Predictors for chronic pain-related health care utilization: a cross-sectional nationwide study in Iceland

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Abstract

Background

Individuals with chronic pain are among the most frequent users of health care. Still, a significant percentage does not utilize health care for pain. A range of factors predict chronic pain-related health care utilization.

Design

A cross-sectional study aimed at identifying predictors of chronic pain-related health care utilization and comparing predictors between men and women.

Methods

A postal questionnaire measuring sociodemographic variables, pain characteristics, health-related quality of life (HRQoL) and pain-related health care utilization, was sent to a sample of 4500 individuals randomly drawn from the national population of Iceland. The relationships between sociodemographic and pain-related factors and pain-related health care utilization among participants reporting chronic pain (≥3 months) were tested by using bivariate and multivariate statistical analysis.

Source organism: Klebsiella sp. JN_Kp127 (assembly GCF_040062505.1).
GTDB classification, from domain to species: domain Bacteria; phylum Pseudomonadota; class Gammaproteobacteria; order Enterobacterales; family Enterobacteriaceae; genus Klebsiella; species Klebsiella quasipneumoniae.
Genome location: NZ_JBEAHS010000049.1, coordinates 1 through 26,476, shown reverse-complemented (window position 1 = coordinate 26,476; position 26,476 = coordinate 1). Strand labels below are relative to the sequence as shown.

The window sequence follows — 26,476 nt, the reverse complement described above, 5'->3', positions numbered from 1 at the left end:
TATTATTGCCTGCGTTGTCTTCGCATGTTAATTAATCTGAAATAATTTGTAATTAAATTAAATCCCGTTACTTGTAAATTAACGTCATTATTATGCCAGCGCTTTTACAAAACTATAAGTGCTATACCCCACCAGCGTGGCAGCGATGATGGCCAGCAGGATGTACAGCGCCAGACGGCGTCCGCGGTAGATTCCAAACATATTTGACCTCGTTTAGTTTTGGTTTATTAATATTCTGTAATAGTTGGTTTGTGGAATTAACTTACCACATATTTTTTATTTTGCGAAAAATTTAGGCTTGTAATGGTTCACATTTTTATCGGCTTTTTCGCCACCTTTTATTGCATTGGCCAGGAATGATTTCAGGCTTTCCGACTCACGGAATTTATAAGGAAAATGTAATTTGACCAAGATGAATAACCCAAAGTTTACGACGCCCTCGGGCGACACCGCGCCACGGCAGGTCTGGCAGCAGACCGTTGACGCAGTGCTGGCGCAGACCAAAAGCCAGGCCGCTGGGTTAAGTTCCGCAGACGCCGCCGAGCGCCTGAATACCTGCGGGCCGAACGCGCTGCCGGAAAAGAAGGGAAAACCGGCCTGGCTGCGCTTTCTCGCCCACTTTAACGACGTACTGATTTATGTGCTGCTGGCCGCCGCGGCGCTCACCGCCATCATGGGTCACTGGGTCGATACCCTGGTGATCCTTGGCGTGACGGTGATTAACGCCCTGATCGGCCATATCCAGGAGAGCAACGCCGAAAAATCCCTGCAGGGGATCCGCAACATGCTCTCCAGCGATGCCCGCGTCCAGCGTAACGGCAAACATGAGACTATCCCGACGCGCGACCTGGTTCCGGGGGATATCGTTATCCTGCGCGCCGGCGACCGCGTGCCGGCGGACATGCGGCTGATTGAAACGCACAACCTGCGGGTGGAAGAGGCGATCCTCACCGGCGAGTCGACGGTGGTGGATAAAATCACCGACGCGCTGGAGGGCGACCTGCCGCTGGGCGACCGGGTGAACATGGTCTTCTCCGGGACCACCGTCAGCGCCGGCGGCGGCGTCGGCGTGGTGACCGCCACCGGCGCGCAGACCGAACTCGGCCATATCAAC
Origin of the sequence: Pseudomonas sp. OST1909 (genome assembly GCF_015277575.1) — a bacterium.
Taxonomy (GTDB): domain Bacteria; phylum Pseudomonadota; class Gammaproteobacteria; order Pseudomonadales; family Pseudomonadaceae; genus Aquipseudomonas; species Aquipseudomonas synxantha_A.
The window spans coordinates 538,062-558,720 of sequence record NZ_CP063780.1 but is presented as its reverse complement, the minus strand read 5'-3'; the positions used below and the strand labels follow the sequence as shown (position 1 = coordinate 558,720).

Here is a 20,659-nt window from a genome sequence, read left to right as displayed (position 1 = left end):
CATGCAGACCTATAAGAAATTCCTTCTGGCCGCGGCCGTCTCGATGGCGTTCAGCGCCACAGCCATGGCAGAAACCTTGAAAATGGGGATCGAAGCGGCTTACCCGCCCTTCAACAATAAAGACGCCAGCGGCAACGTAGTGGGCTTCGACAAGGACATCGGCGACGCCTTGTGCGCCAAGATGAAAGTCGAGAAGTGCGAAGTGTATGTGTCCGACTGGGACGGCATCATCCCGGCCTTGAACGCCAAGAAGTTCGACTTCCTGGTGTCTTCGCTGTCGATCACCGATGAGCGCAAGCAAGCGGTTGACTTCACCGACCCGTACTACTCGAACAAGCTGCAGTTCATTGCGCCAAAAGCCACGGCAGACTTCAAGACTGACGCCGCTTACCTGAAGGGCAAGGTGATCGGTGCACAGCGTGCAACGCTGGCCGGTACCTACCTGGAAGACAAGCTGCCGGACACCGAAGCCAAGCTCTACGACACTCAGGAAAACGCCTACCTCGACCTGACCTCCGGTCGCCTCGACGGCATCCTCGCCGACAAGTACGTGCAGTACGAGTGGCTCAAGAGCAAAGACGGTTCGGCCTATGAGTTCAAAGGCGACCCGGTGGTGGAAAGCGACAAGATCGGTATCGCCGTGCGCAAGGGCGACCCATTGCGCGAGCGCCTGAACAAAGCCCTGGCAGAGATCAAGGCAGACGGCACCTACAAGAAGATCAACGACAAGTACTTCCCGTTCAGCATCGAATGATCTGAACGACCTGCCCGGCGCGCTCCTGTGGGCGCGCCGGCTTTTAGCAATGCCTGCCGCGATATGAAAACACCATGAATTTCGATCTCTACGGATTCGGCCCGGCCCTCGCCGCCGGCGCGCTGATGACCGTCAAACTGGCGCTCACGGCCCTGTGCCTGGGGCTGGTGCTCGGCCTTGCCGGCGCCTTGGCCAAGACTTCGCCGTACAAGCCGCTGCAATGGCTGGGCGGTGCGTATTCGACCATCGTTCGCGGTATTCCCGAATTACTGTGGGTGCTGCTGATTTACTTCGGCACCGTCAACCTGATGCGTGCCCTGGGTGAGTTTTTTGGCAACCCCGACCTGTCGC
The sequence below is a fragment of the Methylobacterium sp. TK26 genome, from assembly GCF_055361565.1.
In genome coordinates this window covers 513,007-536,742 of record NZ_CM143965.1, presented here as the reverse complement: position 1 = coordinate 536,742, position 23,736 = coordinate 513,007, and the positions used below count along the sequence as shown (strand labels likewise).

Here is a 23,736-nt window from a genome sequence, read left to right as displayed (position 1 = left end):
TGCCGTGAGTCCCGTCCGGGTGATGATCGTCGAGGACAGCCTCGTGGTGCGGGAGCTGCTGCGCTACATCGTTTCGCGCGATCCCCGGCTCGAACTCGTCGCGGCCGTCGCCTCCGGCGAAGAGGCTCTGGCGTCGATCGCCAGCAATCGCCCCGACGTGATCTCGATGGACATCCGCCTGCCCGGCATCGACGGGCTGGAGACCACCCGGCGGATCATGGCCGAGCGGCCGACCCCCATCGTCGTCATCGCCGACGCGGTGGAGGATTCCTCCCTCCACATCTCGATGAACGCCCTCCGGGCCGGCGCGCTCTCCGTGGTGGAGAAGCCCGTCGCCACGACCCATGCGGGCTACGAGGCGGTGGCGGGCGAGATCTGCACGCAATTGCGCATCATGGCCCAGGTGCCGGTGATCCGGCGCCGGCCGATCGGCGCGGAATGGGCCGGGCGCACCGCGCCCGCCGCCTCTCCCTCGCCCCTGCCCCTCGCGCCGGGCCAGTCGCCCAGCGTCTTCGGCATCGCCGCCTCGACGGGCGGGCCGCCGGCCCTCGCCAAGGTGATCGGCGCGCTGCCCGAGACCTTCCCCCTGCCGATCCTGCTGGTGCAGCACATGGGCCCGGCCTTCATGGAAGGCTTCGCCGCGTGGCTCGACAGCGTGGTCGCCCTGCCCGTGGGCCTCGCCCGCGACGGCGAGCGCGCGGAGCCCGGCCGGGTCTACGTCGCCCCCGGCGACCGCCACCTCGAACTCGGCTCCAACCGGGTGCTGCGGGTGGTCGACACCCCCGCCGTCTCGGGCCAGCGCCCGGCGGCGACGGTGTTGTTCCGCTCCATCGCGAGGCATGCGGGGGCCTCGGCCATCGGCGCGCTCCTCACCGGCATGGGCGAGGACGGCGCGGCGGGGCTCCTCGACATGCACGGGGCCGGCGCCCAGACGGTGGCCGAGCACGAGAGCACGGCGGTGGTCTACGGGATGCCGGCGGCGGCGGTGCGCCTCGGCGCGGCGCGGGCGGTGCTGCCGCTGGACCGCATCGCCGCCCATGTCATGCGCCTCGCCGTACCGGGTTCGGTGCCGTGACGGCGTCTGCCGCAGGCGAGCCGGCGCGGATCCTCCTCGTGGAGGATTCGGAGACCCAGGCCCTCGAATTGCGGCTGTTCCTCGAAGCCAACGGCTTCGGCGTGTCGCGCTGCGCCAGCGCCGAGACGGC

Results

Among participants reporting chronic pain, 53.2% had consulted a health care provider for pain during the previous 6 months. Predictors for chronic pain-related health care utilization differed between men and women. Interference with life and pain pattern was the strongest predictors among women, as compared with interference with life and the physical components of HRQoL for men. Pain-related health care utilization was not linked to sociodemographic factors.

Conclusions

Pain-related variables are better predictors of chronic pain-related health care utilization than sociodemographic factors. Even though gender does not predict chronic pain-related health care utilization, there are gender differences in the relationships between pain-related variables and health care utilization. Men tend to postpone health care consultations for chronic pain longer than women.

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